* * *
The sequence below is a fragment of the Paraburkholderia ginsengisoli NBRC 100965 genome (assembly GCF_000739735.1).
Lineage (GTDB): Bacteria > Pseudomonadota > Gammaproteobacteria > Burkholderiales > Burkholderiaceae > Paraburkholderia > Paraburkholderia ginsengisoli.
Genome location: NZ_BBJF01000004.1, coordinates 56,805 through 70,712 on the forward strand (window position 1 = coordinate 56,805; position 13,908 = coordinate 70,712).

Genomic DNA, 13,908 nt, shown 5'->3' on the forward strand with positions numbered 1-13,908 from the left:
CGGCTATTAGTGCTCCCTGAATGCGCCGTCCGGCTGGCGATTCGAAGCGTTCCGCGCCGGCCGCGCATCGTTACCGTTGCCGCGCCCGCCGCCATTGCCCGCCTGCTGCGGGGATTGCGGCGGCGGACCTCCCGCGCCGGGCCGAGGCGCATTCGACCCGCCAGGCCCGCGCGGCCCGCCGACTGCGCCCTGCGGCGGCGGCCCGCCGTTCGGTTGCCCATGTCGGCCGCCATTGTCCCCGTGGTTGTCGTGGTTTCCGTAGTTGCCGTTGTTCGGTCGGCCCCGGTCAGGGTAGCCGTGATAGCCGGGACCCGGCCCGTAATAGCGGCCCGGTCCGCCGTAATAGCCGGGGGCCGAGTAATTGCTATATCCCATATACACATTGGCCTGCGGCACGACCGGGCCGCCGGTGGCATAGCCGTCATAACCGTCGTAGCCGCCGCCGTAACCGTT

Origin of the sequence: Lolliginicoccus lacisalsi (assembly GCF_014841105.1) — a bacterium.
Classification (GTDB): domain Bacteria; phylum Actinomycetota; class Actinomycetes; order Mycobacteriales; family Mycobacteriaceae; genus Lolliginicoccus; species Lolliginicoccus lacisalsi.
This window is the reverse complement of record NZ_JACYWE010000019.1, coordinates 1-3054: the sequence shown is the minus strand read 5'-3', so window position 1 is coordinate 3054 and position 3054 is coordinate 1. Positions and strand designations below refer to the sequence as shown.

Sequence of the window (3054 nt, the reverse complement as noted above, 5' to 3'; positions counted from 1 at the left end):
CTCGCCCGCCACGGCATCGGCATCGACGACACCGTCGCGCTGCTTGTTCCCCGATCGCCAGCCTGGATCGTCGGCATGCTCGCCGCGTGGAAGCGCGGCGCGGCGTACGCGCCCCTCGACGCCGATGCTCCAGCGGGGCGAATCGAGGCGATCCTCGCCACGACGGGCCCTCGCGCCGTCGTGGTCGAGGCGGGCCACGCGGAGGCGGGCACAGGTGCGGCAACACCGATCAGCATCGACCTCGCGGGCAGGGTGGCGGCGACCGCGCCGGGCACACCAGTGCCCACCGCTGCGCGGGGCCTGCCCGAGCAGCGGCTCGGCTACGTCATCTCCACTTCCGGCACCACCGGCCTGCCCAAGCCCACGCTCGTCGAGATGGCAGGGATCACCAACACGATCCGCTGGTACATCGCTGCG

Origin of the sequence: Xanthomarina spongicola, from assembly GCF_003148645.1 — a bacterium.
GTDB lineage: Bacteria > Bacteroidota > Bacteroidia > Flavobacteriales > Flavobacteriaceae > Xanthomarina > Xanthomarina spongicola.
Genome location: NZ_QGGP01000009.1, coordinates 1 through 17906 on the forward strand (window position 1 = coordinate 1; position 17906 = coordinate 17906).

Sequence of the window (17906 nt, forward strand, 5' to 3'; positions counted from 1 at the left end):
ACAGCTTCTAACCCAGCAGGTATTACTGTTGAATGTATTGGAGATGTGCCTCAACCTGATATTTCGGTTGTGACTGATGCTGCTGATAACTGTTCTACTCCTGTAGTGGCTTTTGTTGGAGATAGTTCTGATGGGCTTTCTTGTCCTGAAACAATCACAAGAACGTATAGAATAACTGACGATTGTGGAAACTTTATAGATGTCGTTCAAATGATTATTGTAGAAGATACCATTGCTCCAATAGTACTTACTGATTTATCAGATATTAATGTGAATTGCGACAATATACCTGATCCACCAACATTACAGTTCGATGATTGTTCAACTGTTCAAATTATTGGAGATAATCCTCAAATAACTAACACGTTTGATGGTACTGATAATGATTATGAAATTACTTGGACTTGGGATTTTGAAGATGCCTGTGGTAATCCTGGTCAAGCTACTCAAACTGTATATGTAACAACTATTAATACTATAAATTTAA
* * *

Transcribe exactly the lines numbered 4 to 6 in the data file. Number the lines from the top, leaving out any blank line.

Genomic DNA, 13,908 nt, shown 5'->3' on the forward strand with positions numbered 1-13,908 from the left:
CGGCTATTAGTGCTCCCTGAATGCGCCGTCCGGCTGGCGATTCGAAGCGTTCCGCGCCGGCCGCGCATCGTTACCGTTGCCGCGCCCGCCGCCATTGCCCGCCTGCTGCGGGGATTGCGGCGGCGGACCTCCCGCGCCGGGCCGAGGCGCATTCGACCCGCCAGGCCCGCGCGGCCCGCCGACTGCGCCCTGCGGCGGCGGCCCGCCGTTCGGTTGCCCATGTCGGCCGCCATTGTCCCCGTGGTTGTCGTGGTTTCCGTAGTTGCCGTTGTTCGGTCGGCCCCGGTCAGGGTAGCCGTGATAGCCGGGACCCGGCCCGTAATAGCGGCCCGGTCCGCCGTAATAGCCGGGGGCCGAGTAATTGCTATATCCCATATACACATTGGCCTGCGGCACGACCGGGCCGCCGGTGGCATAGCCGTCATAACCGTCGTAGCCGCCGCCGTAACCGTT

Origin of the sequence: Lolliginicoccus lacisalsi (assembly GCF_014841105.1) — a bacterium.